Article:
For many years, Coordinator of Kosher Nutrition for Jewish Collaborative Services Neal Drobnis and his team provided seniors, in their homes or at the Dwares JCC or Temple Sinai, delicious and nutritious lunches to enjoy five days a week. That’s continued even since COVID-19 hit, though in different formats.
When Rhode Island Governor Gina Raimondo imposed strict pandemic-related restrictions, Neal was out-of-town on vacation celebrating his birthday. Nevertheless, Dwares JCC Site Manager for Kosher Nutrition Elaine Shapiro and volunteers immediately swung into action to continue to provide meals to those in need while adhering to state mandates.
Deb Blazer’s Accounting for Taste catering company prepares the Kosher Meals on Wheels hot lunches in Temple and Kosher kitchen and Freda Baer’s Ahava Catering prepares cold meals at the Providence Hebrew Day School for Blackstone Health.
Neal, Elaine, and Site Associate Maxine Wolfson coordinate the volunteers who deliver Kosher Meals on Wheels meals to about 30 individuals at their homes, as they did even before COVID-19. “Rather than daily, we now deliver two meals each on Mondays and Wednesdays and one meal on Fridays, so everyone still gets five full meals each week,” said Neal. “That reduces exposure to COVID-19 for our volunteers and the meals’ recipients.”
On the same schedule, these same volunteers also deliver the Blackstone Health-sponsored cold meals to another 40 or so seniors, from East Greenwich to Pawtucket and Rumford to North Providence. “I am so grateful to Sam Abrams, Laura Strauss, and Billy Rose for helping us deliver meals time and time again whenever we ask for their help,” said Neal.
“Life is wonderful because you keep us supplied with lunches,” Maxine Cohen wrote to Neal in an email she agreed to share with JCS readers. “No one has to worry about us.” Maxine and her husband, Avram, recently celebrated their 60th wedding anniversary.
“We are a community that cares about people,” said Neal. “We want things to get better so that people can come back.” That’s why, from the very earliest days, volunteers called the 150 individuals, whose phone numbers Neal had, to check in with them and assess their needs. “Early on, everyone was on edge and happy to get the phone calls,” said Neal, noting that those individuals who were getting out more didn’t need calls. Neal also regularly distributes – by mail and email – a newsletter that updates folks about upcoming virtual events and suggestions for ways to stay in touch.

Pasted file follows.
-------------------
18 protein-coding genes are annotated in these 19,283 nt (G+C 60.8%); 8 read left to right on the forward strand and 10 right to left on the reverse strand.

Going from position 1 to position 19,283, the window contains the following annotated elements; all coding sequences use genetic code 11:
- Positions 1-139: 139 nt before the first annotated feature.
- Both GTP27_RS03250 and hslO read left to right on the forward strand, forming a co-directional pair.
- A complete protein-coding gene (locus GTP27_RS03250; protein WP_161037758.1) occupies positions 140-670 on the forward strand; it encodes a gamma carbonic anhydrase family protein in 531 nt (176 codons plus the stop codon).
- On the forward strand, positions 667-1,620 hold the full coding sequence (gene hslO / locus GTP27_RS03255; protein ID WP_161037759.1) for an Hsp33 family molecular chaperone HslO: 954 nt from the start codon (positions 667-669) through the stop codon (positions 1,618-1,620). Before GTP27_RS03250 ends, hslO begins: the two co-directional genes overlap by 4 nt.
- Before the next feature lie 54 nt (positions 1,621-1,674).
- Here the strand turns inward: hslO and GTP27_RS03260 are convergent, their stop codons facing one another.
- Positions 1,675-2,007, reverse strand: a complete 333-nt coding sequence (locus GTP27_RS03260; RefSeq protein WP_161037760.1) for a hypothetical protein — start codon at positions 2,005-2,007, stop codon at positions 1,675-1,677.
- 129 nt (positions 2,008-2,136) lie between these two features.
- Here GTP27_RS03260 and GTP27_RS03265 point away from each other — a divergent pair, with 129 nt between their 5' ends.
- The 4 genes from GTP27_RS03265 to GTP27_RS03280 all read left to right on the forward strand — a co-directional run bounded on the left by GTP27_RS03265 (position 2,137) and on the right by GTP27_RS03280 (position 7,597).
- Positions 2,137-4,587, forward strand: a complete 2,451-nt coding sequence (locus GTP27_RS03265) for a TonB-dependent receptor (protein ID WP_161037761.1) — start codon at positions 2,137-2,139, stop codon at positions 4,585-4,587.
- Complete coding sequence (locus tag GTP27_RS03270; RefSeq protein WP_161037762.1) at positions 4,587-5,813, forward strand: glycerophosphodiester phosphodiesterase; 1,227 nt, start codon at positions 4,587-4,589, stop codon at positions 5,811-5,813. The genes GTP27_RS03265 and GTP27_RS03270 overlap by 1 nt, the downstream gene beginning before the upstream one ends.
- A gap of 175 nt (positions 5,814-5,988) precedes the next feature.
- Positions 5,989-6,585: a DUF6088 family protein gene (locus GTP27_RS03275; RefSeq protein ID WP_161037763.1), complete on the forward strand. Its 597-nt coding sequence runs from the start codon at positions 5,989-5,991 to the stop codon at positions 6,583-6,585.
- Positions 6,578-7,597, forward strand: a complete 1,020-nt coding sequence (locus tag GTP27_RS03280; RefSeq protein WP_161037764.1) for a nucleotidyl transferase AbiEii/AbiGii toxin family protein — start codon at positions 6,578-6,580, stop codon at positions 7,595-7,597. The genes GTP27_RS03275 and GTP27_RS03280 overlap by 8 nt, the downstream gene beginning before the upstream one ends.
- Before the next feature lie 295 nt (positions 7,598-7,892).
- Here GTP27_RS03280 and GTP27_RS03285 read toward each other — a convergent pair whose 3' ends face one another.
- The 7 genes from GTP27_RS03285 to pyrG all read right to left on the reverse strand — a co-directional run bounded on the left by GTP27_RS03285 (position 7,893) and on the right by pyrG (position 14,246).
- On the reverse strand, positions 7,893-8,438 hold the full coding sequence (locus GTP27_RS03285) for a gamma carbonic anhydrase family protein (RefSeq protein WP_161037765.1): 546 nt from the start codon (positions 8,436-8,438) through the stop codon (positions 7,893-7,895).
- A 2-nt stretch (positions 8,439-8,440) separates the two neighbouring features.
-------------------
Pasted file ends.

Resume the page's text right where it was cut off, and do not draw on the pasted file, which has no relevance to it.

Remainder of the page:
“Thank you for getting me on Zoom this morning,” wrote Beverly Paris to Neal in an email she agreed to share. “Rabbi (Alvan) Kaunfer was very nice and the Torah readings were very informative… I look forward to getting your emails.”
Even with communal gatherings on hold, Neal is working night and day to keep people engaged. Zoom has been a lifeline for yoga classes, book discussions, virtual tours of museums and Anne Frank’s house in Amsterdam, as well as presentations by JCS’s Jewish Eldercare of Rhode Island Program Coordinator Susie Adler and local rabbis.
“In some measure, you are enabling us to maintain our independent way of life. Your programs are wonderful,” wrote Maxine Cohen. “It is wonderful to be intellectually challenged. No one humors us and places us on the inactive shelf.”
While the Jewish Community Center is open now, no senior centers are open. “We’re not going to re-open the Kosher Senior Café – which served lunches five days a week and included an entertainment or education component – until the Rhode Island Office of Healthy Aging gives us approval to do so,” said Neal. “I can’t imagine that senior centers will open until there is a vaccine.”
To get more information about volunteering or participating in Zoom programming, call Neal at 401.331-1244.